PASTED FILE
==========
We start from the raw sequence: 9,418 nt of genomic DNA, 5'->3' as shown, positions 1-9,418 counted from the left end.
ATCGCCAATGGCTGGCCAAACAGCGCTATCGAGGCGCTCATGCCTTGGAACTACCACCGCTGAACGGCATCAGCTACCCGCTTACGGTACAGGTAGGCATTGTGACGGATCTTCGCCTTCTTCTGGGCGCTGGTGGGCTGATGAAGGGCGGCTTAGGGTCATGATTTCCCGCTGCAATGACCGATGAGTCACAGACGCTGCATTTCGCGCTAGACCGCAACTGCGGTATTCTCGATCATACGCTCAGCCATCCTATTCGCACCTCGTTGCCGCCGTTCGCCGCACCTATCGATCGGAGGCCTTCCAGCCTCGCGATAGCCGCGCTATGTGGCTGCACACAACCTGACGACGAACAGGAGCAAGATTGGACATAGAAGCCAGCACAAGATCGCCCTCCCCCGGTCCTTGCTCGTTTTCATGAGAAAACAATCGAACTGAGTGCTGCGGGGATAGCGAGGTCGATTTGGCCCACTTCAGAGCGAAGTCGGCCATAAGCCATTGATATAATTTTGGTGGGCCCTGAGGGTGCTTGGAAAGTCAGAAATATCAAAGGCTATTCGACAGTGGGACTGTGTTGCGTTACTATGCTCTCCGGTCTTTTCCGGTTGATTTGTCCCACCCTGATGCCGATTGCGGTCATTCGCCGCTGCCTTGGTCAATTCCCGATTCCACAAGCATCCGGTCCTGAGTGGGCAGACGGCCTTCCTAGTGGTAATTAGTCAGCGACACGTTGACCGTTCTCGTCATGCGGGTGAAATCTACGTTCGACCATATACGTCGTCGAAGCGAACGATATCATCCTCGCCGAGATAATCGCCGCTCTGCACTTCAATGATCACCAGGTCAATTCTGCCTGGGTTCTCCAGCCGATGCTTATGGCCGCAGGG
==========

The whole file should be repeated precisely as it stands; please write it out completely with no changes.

We start from the raw sequence: 9,418 nt of genomic DNA, 5'->3' as shown, positions 1-9,418 counted from the left end.
ATCGCCAATGGCTGGCCAAACAGCGCTATCGAGGCGCTCATGCCTTGGAACTACCACCGCTGAACGGCATCAGCTACCCGCTTACGGTACAGGTAGGCATTGTGACGGATCTTCGCCTTCTTCTGGGCGCTGGTGGGCTGATGAAGGGCGGCTTAGGGTCATGATTTCCCGCTGCAATGACCGATGAGTCACAGACGCTGCATTTCGCGCTAGACCGCAACTGCGGTATTCTCGATCATACGCTCAGCCATCCTATTCGCACCTCGTTGCCGCCGTTCGCCGCACCTATCGATCGGAGGCCTTCCAGCCTCGCGATAGCCGCGCTATGTGGCTGCACACAACCTGACGACGAACAGGAGCAAGATTGGACATAGAAGCCAGCACAAGATCGCCCTCCCCCGGTCCTTGCTCGTTTTCATGAGAAAACAATCGAACTGAGTGCTGCGGGGATAGCGAGGTCGATTTGGCCCACTTCAGAGCGAAGTCGGCCATAAGCCATTGATATAATTTTGGTGGGCCCTGAGGGTGCTTGGAAAGTCAGAAATATCAAAGGCTATTCGACAGTGGGACTGTGTTGCGTTACTATGCTCTCCGGTCTTTTCCGGTTGATTTGTCCCACCCTGATGCCGATTGCGGTCATTCGCCGCTGCCTTGGTCAATTCCCGATTCCACAAGCATCCGGTCCTGAGTGGGCAGACGGCCTTCCTAGTGGTAATTAGTCAGCGACACGTTGACCGTTCTCGTCATGCGGGTGAAATCTACGTTCGACCATATACGTCGTCGAAGCGAACGATATCATCCTCGCCGAGATAATCGCCGCTCTGCACTTCAATGATCACCAGGTCAATTCTGCCTGGGTTCTCCAGCCGATGCTTATGGCCGCAGGG